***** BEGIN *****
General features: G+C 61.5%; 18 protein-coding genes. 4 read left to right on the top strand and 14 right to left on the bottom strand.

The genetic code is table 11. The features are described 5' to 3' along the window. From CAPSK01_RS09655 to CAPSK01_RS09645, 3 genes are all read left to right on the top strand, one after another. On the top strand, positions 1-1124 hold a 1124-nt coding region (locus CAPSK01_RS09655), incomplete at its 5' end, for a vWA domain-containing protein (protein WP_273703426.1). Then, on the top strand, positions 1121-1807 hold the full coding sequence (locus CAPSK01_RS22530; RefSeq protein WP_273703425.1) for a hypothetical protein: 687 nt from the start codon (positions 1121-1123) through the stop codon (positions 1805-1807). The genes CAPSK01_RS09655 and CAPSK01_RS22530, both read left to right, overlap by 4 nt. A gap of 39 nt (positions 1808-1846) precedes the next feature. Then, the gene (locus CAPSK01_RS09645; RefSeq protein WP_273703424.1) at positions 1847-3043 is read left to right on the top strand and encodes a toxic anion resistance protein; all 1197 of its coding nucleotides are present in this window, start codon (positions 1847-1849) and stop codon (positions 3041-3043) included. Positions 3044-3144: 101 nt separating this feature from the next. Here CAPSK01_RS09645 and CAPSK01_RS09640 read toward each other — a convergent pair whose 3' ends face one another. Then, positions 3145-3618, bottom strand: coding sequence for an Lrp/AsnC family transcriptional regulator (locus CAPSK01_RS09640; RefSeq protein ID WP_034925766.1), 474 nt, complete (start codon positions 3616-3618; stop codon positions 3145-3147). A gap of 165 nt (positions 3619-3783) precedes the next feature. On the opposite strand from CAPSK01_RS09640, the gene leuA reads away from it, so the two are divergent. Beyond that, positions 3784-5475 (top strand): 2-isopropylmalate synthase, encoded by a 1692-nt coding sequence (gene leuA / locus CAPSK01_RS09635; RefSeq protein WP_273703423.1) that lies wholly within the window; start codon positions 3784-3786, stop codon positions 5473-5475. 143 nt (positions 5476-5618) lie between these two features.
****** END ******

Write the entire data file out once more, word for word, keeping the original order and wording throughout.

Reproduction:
General features: G+C 61.5%; 18 protein-coding genes. 4 read left to right on the top strand and 14 right to left on the bottom strand.

The genetic code is table 11. The features are described 5' to 3' along the window. From CAPSK01_RS09655 to CAPSK01_RS09645, 3 genes are all read left to right on the top strand, one after another. On the top strand, positions 1-1124 hold a 1124-nt coding region (locus CAPSK01_RS09655), incomplete at its 5' end, for a vWA domain-containing protein (protein WP_273703426.1). Then, on the top strand, positions 1121-1807 hold the full coding sequence (locus CAPSK01_RS22530; RefSeq protein WP_273703425.1) for a hypothetical protein: 687 nt from the start codon (positions 1121-1123) through the stop codon (positions 1805-1807). The genes CAPSK01_RS09655 and CAPSK01_RS22530, both read left to right, overlap by 4 nt. A gap of 39 nt (positions 1808-1846) precedes the next feature. Then, the gene (locus CAPSK01_RS09645; RefSeq protein WP_273703424.1) at positions 1847-3043 is read left to right on the top strand and encodes a toxic anion resistance protein; all 1197 of its coding nucleotides are present in this window, start codon (positions 1847-1849) and stop codon (positions 3041-3043) included. Positions 3044-3144: 101 nt separating this feature from the next. Here CAPSK01_RS09645 and CAPSK01_RS09640 read toward each other — a convergent pair whose 3' ends face one another. Then, positions 3145-3618, bottom strand: coding sequence for an Lrp/AsnC family transcriptional regulator (locus CAPSK01_RS09640; RefSeq protein ID WP_034925766.1), 474 nt, complete (start codon positions 3616-3618; stop codon positions 3145-3147). A gap of 165 nt (positions 3619-3783) precedes the next feature. On the opposite strand from CAPSK01_RS09640, the gene leuA reads away from it, so the two are divergent. Beyond that, positions 3784-5475 (top strand): 2-isopropylmalate synthase, encoded by a 1692-nt coding sequence (gene leuA / locus CAPSK01_RS09635; RefSeq protein WP_273703423.1) that lies wholly within the window; start codon positions 3784-3786, stop codon positions 5473-5475. 143 nt (positions 5476-5618) lie between these two features.